BALTIMORE -- Current reliever Miguel Castro has caught Orioles manager Buck Showalter's eye as a potential starter for next season.Throughout his time in the Majors, Castro has been strictly working out of the bullpen. But, the righty began his Minor League career as a starter, which bodes well for an
BALTIMORE -- Current reliever Miguel Castro has caught Orioles manager Buck Showalter's eye as a potential starter for next season.
Throughout his time in the Majors, Castro has been strictly working out of the bullpen. But, the righty began his Minor League career as a starter, which bodes well for an easier transition to the starting role. In his 16 relief appearances for the Orioles this year entering Wednesday, Castro had posted a 3.32 ERA through 21 2/3 innings. In Tuesday night's 12-1 win against the Rangers, the righty threw two innings of no-hit baseball.
"I'll tell you what's fun to watch is watching Castro," Showalter said. "He's pitching those two innings like it's the seventh game of the World Series. I can't tell you how big it is to not have to get somebody else up. I wouldn't take it out of the realm of him starting depending how the changeup progresses. He's got a pretty good changeup. That was the pitch when they brought him to the big leagues very quickly out of A ball, that was one of his out pitches."
Castro made 35 starts from the beginning of his Minor League career in 2012 until May 29, 2015, for Toronto's Triple-A affiliate, the Buffalo Bisons. Since joining the Orioles' farm system in April, Castro has worked out of the bullpen in Double-A Bowie, but has proved to be able to provide some depth. Of his six appearances, the righty has gone for at least four innings in five of his outings.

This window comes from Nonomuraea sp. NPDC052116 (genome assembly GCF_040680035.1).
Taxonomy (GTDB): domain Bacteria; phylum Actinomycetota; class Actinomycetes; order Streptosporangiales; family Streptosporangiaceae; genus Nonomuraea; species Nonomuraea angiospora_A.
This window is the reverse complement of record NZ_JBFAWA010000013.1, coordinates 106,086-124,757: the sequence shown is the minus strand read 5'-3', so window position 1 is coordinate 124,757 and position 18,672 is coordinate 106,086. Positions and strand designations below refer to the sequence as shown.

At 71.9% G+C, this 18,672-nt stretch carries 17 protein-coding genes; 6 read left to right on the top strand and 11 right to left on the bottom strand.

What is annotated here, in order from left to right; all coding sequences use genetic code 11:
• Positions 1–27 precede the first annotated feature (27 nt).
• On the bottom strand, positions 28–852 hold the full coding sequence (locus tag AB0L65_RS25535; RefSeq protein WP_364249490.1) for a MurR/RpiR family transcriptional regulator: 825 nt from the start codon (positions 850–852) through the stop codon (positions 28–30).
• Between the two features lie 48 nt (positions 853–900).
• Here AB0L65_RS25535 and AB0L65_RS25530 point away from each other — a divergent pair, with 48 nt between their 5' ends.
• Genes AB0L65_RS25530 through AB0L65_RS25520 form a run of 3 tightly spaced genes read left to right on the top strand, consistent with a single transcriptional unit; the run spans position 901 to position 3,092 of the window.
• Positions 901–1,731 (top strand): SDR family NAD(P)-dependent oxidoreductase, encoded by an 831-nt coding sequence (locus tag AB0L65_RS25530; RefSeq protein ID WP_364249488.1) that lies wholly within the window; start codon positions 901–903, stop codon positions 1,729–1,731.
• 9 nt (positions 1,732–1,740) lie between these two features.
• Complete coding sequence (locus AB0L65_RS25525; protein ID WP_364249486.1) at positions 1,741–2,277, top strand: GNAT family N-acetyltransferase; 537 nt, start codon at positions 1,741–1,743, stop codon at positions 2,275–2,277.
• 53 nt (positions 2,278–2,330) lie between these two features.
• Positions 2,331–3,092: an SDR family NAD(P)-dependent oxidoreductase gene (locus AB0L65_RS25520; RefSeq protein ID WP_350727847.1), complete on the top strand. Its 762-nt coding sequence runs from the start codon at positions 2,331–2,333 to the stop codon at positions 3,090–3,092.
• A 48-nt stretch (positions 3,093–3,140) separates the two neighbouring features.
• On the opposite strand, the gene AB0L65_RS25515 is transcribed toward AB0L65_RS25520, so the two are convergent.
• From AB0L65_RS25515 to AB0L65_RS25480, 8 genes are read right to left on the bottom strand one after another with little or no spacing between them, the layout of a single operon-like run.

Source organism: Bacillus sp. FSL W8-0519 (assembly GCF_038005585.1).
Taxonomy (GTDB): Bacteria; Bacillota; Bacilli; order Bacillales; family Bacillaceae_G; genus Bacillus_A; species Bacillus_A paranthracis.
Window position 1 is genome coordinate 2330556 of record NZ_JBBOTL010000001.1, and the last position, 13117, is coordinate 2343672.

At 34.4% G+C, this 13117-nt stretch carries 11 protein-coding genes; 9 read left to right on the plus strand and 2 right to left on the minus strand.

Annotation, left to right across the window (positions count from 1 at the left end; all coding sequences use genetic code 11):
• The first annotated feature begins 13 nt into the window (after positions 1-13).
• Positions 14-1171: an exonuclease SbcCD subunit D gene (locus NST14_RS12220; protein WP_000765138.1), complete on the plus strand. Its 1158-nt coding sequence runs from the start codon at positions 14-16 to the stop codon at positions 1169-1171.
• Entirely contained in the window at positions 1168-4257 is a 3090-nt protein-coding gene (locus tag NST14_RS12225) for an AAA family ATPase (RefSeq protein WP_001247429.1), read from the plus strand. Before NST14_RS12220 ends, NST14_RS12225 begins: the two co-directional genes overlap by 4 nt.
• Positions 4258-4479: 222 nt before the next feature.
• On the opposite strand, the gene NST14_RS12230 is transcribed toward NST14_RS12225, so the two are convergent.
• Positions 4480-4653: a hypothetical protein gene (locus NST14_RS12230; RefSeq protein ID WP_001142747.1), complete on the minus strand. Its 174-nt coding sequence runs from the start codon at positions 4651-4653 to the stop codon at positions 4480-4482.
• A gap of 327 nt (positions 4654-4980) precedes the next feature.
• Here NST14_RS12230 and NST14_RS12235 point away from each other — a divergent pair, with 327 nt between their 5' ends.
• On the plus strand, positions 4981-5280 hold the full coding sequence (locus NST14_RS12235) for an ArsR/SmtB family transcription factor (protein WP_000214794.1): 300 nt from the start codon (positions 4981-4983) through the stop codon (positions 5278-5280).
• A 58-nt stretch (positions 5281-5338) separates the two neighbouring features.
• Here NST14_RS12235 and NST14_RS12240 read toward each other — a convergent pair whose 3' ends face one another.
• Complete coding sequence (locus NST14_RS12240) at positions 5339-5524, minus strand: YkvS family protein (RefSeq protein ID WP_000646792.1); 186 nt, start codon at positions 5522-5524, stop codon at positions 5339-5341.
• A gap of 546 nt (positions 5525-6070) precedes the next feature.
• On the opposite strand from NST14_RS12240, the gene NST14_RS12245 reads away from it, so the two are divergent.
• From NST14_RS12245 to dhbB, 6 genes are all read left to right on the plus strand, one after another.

"He's up to four or five innings in Bowie, that's one of the reasons why we like him," Showalter said. "He's a sharp kid. He's smart. He's a watcher of the game. He watches in between innings in the dugout. He sees every pitch. If you go out there and ask him about a situation the next day that occurred in the game, he'll know exactly what's going on. He's engaged. That bodes well for him."
With the quest to find a solution for his starting rotation, Showalter has expressed the importance of keeping some of the Orioles' top prospects in the starting role, including the O's No. 10 prospect Tanner Scott and the team's No. 14 prospect Jesus Liranzo, according to MLB Pipeline.
"[Castro] and Liranzo now and also Tanner Scott. It's a nice little program. Kind of lets us go either way and gets their inning count up," Showalter said. "They're trying to get that third pitch there because we are so quick to pigeon-hole these guys to relievers. Why isn't Tanner Scott potentially a starter? Why isn't Liranzo potentially a starter? Just because they have a plus-plus fastball and a plus breaking ball and they haven't grasped a changeup yet, we are just going to say, 'Heck with it' and stick them down in the bullpen? I'm sure you all have noticed, there's a need for starting pitching in the big leagues and a few other places."
The Orioles' No. 3 prospect, according to MLB Pipeline, Hunter Harvey played in his first competitive games since undergoing Tommy John surgery last July in the Rookie-level Gulf Coast League. Showalter said that Harvey has been pitching since November to be able to pitch competitively again, and pitching in this upcoming fall league season is out of the question. Showalter said the most important thing for Harvey is to have a normal offseason.
"Harvey had a good day today. 27 pitches, one inning, felt great, velocity was really good," Showalter said. "He's not going to be a candidate to make our club next year. I know he has the potential to make a lot of people ask that question."
Ryan Flaherty, who is on the 60-day disabled list for right shoulder tendinitis, could be starting his rehab assignment next week, Showalter said. Flaherty had a successful throwing day on Tuesday and is scheduled to do strength exercises on Wednesday.
Mandy Bell is a reporter for MLB.com based in Baltimore.